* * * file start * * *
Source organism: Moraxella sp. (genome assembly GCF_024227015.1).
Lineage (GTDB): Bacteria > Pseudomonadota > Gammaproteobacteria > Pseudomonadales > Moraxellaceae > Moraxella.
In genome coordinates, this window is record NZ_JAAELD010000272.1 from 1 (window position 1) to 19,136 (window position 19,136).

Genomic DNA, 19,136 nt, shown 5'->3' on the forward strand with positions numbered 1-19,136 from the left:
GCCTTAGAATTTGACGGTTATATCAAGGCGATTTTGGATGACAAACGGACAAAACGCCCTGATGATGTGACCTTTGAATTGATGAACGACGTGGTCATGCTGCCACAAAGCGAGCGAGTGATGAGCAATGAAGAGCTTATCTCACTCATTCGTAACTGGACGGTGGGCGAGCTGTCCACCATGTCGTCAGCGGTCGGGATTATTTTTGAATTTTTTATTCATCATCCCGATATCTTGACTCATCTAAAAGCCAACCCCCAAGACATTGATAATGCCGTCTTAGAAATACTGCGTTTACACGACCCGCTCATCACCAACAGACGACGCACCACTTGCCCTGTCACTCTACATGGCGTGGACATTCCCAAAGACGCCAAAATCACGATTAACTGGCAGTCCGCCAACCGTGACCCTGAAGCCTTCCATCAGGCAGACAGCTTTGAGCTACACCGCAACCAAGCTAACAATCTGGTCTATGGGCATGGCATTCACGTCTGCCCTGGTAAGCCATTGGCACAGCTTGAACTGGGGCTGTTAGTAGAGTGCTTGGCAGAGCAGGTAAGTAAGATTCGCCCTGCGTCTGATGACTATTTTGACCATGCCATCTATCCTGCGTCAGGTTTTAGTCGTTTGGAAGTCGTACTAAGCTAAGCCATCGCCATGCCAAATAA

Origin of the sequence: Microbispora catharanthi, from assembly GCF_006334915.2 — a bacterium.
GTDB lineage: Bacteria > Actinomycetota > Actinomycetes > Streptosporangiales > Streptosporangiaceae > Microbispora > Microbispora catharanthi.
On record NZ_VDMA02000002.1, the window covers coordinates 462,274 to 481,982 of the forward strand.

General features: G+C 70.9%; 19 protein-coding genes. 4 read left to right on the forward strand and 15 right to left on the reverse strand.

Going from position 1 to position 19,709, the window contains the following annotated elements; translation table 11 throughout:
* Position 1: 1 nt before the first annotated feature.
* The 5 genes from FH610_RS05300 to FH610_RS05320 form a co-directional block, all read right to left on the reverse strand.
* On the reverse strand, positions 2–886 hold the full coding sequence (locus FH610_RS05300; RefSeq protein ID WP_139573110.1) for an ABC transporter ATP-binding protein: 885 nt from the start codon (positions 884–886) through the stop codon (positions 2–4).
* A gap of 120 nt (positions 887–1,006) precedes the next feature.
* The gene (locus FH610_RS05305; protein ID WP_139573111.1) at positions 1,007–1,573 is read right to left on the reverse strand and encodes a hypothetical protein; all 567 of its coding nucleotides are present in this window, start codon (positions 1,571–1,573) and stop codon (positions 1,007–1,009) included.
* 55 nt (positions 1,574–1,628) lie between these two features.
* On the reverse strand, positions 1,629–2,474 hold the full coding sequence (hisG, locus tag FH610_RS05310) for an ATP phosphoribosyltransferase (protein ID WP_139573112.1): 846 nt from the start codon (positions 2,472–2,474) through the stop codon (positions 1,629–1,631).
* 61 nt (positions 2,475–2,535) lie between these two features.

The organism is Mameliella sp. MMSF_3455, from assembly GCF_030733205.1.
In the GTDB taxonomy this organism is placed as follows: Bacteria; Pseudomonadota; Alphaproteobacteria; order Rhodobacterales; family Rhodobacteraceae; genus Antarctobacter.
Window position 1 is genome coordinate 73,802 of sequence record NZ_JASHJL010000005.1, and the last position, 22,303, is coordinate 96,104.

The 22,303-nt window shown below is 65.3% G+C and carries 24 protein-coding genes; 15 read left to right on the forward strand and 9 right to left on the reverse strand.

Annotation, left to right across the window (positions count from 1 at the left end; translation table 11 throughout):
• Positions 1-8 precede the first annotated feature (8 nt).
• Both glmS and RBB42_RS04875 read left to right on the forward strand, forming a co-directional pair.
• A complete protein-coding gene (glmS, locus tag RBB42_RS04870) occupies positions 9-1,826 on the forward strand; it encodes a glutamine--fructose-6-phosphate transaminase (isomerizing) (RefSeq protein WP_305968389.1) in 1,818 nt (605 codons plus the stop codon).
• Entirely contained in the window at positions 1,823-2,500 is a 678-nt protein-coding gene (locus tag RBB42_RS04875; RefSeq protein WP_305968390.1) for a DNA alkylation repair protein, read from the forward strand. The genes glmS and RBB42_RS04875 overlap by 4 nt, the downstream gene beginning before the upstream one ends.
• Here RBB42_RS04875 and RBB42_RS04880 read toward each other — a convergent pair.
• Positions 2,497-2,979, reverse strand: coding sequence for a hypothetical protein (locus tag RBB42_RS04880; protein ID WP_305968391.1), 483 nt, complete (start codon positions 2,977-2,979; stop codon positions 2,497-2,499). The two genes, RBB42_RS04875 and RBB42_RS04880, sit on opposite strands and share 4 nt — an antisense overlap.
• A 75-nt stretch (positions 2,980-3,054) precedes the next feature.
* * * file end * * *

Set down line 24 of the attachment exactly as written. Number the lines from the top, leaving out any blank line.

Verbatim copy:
• Positions 1-8 precede the first annotated feature (8 nt).